One of the discourses which captured the most attention was a pathway for long-term sustainable development with zero emissions, including options for net zero emissions by 2050 or full decarbonisation by 2050. This was part of the text describing what elements should be included in the Paris agreement. This text was not finalised in Lima and will be the basis of subsequent discussions next year. Proponents indicate that this statement ** reflects the latest science on what is required to stablise the climate. Additional controversy also erupted over the role of the fossil fuel industry in the climate talks and some delegates called for prohibition of their participation in future meetings, analogous to the way that tobacco companies are banned from relevant talks.

A shifting climate in the investment sphere 

The UK Energy and Climate Change secretary Ed Davey called for firms to be required to disclose their investments in fossil fuels, which followed a major announcement during the UN Climate Summit by the Rockefeller Brothers Fund that it would divest from fossil fuels. Just before the COP, NRG, an electricity utility in the US committed to cutting emissions by 50% by 2030 and 90% by 2050 and then during Lima, EON, Germany’s largest utility, announced it would spin off its nuclear and fossil fuel divisions to focus on renewables. The Bank of England stated that it would be conducting an inquiry into the risk of an economic crash if oil and gas companies are prevented from using their oil and gas assets, after an earlier statement by Bank of England Governor Mark Carney that most fossil fuel reserves can’t be burned and must remain in the ground. Much of the notion of investment risk is derived from a 2012 report by the Carbon Tracker that identifies how much carbon must be left in the ground and a subsequent report in 2013 on resulting stranded assets

A growing divestment campaign along the lines of a similar effort targeting apartheid in South Africa has been supported by Archbishop Desmond Tutu and Secretary General Ban Ki Moon. All of these developments contributed to an emerging discourse that fossil fuels represent stranded assets and are risky investments in the backdrop of the Lima meeting.

The Prime Minister of the island state of Tuvalu captured the sentiment towards fossil fuels when he said “I ask you all to think for a moment about the term, fossil fuel. It is very apt. The fossil fuels we are burning today are made from extinct plants and animals. Fossil fuels signify extinction. We must not condemn ourselves to extinction riding on the back of the extinct. We must strive for renewal. We must dramatically change our future to renewable energy”.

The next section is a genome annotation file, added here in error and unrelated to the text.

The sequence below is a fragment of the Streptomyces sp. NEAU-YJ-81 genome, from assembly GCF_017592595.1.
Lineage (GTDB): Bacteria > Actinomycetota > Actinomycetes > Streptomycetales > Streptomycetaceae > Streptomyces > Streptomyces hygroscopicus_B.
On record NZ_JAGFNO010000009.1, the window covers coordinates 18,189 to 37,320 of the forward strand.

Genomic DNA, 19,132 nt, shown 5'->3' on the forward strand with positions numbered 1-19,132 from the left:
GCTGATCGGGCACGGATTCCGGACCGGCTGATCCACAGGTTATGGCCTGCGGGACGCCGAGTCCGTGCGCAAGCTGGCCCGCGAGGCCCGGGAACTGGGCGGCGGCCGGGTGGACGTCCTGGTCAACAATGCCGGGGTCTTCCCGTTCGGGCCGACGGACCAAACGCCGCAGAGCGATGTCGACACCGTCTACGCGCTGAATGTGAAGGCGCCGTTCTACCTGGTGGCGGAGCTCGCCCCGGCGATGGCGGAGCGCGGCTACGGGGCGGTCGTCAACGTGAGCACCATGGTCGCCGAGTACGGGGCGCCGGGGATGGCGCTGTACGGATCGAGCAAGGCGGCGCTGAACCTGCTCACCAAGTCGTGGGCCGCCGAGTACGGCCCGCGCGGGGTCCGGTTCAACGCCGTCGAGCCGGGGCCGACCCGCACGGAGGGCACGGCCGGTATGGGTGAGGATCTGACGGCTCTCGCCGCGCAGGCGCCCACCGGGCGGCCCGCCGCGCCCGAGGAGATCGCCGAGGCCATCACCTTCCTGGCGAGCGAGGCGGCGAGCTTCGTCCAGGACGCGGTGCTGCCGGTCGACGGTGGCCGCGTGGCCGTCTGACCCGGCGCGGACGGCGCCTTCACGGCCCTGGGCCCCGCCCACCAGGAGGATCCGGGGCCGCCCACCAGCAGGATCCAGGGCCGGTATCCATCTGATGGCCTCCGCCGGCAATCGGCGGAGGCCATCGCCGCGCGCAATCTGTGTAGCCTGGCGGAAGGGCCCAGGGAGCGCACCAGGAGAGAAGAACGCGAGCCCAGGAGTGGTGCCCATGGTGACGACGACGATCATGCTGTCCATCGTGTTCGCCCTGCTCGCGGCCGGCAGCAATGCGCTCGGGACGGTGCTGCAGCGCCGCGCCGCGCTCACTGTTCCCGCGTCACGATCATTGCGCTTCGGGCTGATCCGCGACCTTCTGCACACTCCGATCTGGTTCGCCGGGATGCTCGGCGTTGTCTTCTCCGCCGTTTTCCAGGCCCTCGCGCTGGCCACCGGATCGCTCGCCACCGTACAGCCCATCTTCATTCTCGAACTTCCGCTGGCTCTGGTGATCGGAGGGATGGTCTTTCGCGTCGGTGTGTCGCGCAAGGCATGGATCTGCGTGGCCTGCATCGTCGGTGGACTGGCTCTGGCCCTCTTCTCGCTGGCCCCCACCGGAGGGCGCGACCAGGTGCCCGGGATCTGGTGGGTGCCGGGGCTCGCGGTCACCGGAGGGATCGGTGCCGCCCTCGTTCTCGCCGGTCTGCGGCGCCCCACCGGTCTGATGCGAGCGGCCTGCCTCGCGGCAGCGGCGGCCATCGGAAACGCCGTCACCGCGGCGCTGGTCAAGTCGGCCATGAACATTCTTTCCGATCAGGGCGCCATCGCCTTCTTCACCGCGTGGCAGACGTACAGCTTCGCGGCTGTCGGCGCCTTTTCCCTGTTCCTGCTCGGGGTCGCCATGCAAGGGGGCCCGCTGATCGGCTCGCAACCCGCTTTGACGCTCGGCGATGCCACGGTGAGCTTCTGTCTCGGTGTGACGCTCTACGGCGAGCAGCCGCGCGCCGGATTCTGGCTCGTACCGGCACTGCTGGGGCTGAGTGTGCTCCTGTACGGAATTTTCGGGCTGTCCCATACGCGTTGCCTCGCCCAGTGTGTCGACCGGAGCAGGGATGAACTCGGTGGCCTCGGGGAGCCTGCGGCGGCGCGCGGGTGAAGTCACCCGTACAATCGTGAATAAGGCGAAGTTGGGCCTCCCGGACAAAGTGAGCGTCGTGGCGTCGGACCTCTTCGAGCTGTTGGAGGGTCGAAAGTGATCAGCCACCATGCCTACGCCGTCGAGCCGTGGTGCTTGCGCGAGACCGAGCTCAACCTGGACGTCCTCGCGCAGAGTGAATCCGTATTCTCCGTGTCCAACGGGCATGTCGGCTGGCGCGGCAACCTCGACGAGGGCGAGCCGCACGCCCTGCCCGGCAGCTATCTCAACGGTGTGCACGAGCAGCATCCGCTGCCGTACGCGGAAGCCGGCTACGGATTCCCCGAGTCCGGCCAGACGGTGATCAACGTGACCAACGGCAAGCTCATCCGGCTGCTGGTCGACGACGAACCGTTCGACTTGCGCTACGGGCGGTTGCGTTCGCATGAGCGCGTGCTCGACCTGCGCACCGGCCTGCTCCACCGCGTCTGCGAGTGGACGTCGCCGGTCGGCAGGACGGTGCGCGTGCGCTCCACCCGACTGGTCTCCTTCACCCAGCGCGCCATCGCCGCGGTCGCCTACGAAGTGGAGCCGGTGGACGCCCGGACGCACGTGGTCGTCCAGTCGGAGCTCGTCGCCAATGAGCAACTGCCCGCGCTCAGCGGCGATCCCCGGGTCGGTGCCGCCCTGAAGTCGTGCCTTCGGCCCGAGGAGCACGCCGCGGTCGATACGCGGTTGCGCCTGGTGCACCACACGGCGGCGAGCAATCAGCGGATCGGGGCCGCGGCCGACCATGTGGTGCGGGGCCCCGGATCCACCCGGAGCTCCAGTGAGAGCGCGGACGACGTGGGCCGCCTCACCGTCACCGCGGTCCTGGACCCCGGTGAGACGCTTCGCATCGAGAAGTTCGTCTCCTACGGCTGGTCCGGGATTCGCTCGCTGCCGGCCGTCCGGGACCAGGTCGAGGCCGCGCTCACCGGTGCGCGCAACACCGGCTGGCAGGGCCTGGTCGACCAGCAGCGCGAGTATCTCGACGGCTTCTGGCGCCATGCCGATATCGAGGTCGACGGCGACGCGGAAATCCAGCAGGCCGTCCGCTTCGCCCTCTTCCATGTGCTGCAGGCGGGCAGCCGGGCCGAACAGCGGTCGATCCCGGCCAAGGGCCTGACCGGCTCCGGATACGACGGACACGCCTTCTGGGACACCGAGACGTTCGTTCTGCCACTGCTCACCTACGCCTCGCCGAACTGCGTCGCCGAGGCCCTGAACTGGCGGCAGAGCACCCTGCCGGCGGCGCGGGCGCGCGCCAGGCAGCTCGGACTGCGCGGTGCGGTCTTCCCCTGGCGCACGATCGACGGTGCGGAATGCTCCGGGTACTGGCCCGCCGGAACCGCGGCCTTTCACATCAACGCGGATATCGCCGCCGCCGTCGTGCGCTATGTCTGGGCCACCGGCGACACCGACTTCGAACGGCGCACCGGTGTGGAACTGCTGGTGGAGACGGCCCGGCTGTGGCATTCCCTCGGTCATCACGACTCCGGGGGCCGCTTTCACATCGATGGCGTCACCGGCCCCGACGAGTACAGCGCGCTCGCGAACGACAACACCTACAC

How can we decarbonise the economy?

If fossil fuels are to be phased out, what will the future look like? This question is also gaining serious attention. In Lima, researchers described a major international analytical effort to explore deep decarbonisation pathways that achieve the 2 degree limit in warming. Sophisticated energy and economy models were developed for 15 countries representing 70% of global GHG emissions including Australia, Brazil, Canada, China, France, Germany, India, Indonesia, Japan, Mexico, Russia, South Africa, South Korea, the UK, and the USA by universities and consultancies in each country. (Many of these are the same models used to understand the implications of national fiscal policy). While the results do not achieve sufficient reductions to limit warming to 2 degrees, they did achieve overall reductions of 47% by 2050. Key strategies included energy efficiency and conservation in all sectors, the generation of low-carbon electricity and fuel switching to lower or zero carbon energy in sectors such as transportation.  Not all technologies that were required to achieve this target are currently economically or technically viable (for example carbon capture and storage) and major collective efforts are required to bring these technologies to market.  Price Waterhouse Cooper has also analysed this low carbon future and emphasises how much change will be required to achieve that goal.